When the inside of the fixed ball valve receives the pressure brought by the medium, its sealing ring will move towards the ball, so the ball inside it is fixed. When the sealing ring fits on the ball, the fixed ball valve will be in a sealed state. Bearings are installed at the upper and lower ends of the ball to reduce the operating moment.
Fixed ball valves and floating ball valves are two common types of ball valves used for fluid control in various applications. They differ in terms of design, functionality, and performance characteristics. Here's a comparison of the two:
Design: In a fixed ball valve, the ball is fixed or attached to the stem, preventing it from moving or floating within the valve body.
Sealing Mechanism: The ball in a fixed ball valve typically has a hole (port) drilled through it that aligns with the flow path when the valve is open. Sealing is achieved by pressing the seat against the ball.
Operation: Fixed ball valves require the stem to be rotated to open or close the valve. As the stem is turned, the ball also rotates, aligning or misaligning the port with the flow path.
Advantages: Fixed ball valves provide better sealing performance under high-pressure conditions and are less prone to leakage compared to floating ball valves.
Applications: They are commonly used in high-pressure applications, such as pipelines carrying gas or liquid under high pressures. They are also used in situations where precise control of flow is important.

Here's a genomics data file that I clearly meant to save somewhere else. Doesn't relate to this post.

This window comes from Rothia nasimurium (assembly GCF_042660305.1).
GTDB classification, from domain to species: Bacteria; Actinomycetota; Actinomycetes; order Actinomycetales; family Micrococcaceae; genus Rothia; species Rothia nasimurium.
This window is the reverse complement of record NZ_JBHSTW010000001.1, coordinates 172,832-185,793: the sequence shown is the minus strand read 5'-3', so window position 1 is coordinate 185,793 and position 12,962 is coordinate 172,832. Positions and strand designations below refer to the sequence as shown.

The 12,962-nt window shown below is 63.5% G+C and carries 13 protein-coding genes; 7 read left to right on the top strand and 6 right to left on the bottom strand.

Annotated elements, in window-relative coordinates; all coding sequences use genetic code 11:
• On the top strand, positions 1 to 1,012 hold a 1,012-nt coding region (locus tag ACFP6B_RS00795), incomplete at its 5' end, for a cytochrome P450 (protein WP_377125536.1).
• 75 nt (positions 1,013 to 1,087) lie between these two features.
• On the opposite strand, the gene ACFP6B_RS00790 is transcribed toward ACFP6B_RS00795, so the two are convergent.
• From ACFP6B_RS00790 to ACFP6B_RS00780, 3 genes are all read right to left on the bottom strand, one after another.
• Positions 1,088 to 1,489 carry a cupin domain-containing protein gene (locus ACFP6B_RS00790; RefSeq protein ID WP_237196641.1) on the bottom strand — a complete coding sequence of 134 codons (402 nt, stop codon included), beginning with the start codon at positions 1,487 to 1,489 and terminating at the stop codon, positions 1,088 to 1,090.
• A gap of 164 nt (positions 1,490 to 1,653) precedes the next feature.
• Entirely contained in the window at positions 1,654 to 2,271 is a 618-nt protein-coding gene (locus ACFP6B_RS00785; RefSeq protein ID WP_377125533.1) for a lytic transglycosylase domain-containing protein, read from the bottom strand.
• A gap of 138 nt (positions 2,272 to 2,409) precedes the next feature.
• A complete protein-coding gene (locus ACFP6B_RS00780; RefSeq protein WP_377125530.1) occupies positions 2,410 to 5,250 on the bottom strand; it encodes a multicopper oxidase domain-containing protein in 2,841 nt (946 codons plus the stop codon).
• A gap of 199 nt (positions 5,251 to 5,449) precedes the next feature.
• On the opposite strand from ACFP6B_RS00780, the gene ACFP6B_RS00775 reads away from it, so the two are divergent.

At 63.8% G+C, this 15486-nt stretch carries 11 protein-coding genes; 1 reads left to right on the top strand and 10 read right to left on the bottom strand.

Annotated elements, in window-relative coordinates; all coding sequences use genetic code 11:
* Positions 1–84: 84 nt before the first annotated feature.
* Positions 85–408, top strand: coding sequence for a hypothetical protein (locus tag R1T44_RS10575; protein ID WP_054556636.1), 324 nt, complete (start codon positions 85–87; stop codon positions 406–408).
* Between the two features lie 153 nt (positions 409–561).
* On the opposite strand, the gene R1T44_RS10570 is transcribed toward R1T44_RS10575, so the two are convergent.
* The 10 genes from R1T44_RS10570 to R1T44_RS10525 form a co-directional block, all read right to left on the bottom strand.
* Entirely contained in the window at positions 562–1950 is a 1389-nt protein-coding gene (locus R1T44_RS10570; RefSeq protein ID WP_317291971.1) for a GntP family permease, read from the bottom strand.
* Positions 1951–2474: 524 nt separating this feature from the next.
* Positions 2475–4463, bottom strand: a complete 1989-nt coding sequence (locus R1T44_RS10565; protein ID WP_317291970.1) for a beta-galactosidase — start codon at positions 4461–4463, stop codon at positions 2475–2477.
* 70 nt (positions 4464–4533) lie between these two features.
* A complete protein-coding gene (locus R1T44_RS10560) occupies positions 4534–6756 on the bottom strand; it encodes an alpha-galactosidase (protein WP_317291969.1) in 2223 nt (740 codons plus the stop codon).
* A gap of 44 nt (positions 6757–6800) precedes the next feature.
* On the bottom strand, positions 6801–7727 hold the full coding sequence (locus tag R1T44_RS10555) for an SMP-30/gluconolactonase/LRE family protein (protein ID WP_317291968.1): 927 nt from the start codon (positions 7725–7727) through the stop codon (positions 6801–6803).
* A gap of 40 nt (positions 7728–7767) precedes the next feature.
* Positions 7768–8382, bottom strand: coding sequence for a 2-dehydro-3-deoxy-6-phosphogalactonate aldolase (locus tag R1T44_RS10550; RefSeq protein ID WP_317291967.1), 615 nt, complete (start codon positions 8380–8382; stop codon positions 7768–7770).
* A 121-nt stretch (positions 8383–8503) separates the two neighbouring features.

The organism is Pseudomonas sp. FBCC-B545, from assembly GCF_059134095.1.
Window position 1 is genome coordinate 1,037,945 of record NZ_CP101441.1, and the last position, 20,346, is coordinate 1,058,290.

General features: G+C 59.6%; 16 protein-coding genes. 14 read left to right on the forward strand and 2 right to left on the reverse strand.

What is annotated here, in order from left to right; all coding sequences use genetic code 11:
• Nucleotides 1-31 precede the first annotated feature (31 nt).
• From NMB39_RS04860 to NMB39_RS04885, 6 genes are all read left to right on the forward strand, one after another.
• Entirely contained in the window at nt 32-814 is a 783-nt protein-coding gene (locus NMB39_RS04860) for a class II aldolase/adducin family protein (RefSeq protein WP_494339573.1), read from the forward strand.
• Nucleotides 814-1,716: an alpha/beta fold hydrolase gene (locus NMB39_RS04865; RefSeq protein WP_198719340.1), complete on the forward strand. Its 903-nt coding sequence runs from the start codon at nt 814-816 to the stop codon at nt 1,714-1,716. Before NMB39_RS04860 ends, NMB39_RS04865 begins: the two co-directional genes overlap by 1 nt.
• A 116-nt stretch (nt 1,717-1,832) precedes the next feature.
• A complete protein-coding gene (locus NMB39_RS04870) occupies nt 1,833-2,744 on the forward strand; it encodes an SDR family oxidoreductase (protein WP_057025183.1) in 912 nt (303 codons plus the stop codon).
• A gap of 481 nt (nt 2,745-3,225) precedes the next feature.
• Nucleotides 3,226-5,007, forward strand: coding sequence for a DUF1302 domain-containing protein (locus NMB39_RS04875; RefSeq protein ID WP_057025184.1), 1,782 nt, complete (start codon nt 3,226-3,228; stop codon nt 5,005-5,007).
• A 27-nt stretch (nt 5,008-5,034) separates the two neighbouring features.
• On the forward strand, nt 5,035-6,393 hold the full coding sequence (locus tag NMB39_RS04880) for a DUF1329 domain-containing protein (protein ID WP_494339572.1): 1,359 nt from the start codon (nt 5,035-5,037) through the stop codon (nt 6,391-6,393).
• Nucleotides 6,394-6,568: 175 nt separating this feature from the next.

Design: In a floating ball valve, the ball is not fixed to the stem but is free to move within the valve body.
Sealing Mechanism: The ball in a floating ball valve is designed with a trunnion or stem that provides the sealing against the seat. When the valve is closed, the pressure forces the ball against the seat, creating a seal.
Operation: Floating ball valves operate by turning the stem, which in turn rotates the ball. The stem only serves to actuate the rotation of the ball; it does not support the weight of the ball.
Advantages: Floating ball valves are relatively simple in design, have lower torque requirements for operation, and are often more cost-effective compared to fixed ball valves.
Applications: They are commonly used in applications with moderate pressures and temperatures, where tight shut-off is important but not under extremely high pressures.
Ball Attachment: In a fixed ball valve, the ball is fixed to the stem, while in a floating ball valve, the ball is not attached to the stem.
Sealing Mechanism: Fixed ball valves rely on pressing the seat against the ball for sealing, while floating ball valves use the pressure of the fluid to press the ball against the seat.
Pressure Handling: Fixed ball valves are better suited for high-pressure applications, while floating ball valves are suitable for moderate pressures.
Torque Requirement: Floating ball valves generally have lower torque requirements for operation compared to fixed ball valves.
The choice between fixed and floating ball valves depends on factors such as the application's pressure, temperature, flow control requirements, and budget considerations.